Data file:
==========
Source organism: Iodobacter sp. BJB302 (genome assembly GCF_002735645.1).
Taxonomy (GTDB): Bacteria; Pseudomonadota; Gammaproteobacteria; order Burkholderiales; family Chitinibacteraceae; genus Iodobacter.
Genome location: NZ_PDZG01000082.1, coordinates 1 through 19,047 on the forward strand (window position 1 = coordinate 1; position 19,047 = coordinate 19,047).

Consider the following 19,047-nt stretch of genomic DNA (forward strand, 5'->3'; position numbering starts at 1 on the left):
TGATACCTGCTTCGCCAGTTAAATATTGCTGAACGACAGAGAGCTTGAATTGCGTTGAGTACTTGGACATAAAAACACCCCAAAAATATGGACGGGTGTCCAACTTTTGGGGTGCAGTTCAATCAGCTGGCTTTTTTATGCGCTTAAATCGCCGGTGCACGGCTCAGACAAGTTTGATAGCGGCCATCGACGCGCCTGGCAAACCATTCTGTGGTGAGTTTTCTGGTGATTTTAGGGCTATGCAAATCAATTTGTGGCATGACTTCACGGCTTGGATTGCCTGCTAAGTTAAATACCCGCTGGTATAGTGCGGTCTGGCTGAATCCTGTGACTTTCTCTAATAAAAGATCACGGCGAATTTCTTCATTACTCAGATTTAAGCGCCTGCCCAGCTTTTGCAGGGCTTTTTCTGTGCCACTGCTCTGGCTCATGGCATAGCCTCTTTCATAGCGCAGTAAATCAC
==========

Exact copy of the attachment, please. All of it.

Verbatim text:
Source organism: Iodobacter sp. BJB302 (genome assembly GCF_002735645.1).
Taxonomy (GTDB): Bacteria; Pseudomonadota; Gammaproteobacteria; order Burkholderiales; family Chitinibacteraceae; genus Iodobacter.
Genome location: NZ_PDZG01000082.1, coordinates 1 through 19,047 on the forward strand (window position 1 = coordinate 1; position 19,047 = coordinate 19,047).

Consider the following 19,047-nt stretch of genomic DNA (forward strand, 5'->3'; position numbering starts at 1 on the left):
TGATACCTGCTTCGCCAGTTAAATATTGCTGAACGACAGAGAGCTTGAATTGCGTTGAGTACTTGGACATAAAAACACCCCAAAAATATGGACGGGTGTCCAACTTTTGGGGTGCAGTTCAATCAGCTGGCTTTTTTATGCGCTTAAATCGCCGGTGCACGGCTCAGACAAGTTTGATAGCGGCCATCGACGCGCCTGGCAAACCATTCTGTGGTGAGTTTTCTGGTGATTTTAGGGCTATGCAAATCAATTTGTGGCATGACTTCACGGCTTGGATTGCCTGCTAAGTTAAATACCCGCTGGTATAGTGCGGTCTGGCTGAATCCTGTGACTTTCTCTAATAAAAGATCACGGCGAATTTCTTCATTACTCAGATTTAAGCGCCTGCCCAGCTTTTGCAGGGCTTTTTCTGTGCCACTGCTCTGGCTCATGGCATAGCCTCTTTCATAGCGCAGTAAATCAC